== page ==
This testimony on AB 3042, International Workers Day (Santiago), was presented before the California Assembly Education Committee on March 21, 2018.

Good afternoon Mr. chair and members of the Assembly Education Committee. As Mr. Rapp said, my name is Fred Glass. Thank you for the opportunity to say a few words about the importance of May 1 as a workers’ holiday and why we should adopt it in California.

May Day, or International Workers Day, should be understood as belonging to every worker everywhere. It celebrates the birth of the movement for the eight-hour work day: a seemingly impossible goal at a time, in the 19th century, when 10- and even 12-hour days were common, six and sometimes seven days a week, in many industries. 

It would right a historic injustice for the holiday to finally be celebrated officially somewhere here in the USA. That’s because this country is where the events occurred — strikes and demonstrations by a largely immigrant workforce in the 1880s — that began the movement for the eight-hour day, which was only crowned with success 50 years later with passage of the Fair Labor Standards Act.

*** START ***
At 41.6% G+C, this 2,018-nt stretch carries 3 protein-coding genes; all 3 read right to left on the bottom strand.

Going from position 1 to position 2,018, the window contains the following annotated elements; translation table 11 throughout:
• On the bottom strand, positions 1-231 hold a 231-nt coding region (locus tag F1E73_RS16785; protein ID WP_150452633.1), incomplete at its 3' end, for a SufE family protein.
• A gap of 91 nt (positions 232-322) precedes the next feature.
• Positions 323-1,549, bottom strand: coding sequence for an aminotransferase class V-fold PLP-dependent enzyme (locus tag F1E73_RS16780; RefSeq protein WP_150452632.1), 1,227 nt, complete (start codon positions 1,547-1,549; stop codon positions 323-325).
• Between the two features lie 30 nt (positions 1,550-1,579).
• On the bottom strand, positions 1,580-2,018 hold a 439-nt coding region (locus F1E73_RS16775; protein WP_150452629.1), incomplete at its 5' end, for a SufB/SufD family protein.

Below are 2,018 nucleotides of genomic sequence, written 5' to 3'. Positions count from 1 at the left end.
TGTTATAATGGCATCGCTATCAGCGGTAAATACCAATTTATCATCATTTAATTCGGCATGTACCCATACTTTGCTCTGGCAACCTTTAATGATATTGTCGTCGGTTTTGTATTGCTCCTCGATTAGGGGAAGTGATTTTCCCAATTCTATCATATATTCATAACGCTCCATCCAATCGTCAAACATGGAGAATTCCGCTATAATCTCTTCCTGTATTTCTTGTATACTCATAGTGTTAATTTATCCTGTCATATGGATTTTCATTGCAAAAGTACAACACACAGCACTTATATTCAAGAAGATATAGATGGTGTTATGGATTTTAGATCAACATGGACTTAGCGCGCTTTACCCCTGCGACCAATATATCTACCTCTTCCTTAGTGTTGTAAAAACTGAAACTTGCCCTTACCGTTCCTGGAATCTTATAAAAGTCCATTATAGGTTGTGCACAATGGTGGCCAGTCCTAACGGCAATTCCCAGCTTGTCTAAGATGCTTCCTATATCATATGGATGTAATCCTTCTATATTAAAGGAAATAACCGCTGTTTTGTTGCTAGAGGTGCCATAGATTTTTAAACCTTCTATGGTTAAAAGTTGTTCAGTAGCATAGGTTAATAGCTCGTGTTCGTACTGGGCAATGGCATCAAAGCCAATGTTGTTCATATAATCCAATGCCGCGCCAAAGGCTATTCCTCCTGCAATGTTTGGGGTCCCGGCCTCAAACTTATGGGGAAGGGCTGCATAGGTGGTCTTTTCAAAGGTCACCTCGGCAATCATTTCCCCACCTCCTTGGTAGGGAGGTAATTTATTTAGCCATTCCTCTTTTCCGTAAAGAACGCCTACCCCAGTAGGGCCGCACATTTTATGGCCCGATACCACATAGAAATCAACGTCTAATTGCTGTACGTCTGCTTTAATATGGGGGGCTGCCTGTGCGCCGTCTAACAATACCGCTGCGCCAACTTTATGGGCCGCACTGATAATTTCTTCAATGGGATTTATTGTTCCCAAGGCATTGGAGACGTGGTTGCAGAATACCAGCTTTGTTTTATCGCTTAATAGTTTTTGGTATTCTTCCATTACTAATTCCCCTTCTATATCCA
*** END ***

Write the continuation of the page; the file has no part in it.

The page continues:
Today, when labor and immigrant rights are under attack in other states and at the federal level, in Congress and in the courts, and above all by the president of the United States, California can lead the way to a positive, educational alternative to these anti-worker, anti-immigrant policies by bringing this holiday home. 

Helping students understand where their basic workplace rights came from is crucial to protecting them today and in the future. These rights were hard won, often at the cost of workers’ jobs, blood, and lives. It is not a coincidence that the National Labor Relations Act, providing peaceful conflict resolution in the workplace through collective bargaining, was passed in 1935, a year after a wave of general strikes witnessed injuries to hundreds and in some places thousands of workers and the deaths of dozens. 

There is a direct correlation over the past 40 years between the decline of union density in the workforce and the rise of economic inequality. Working people standing together, immigrants and native-born, to face down unfair employment practices and economic inequality, is what built the prosperity of this country.  

A May Day holiday and appropriate labor history educational exercises surrounding it would provide students — many of whom already work — with an appreciation for what it took to create workplace rights and what they stand to lose if those rights are eliminated.

In short, the merits of the holiday fit closely with what California stands for today as an island of sanity under the Trump administration. I urge you to support AB 3042.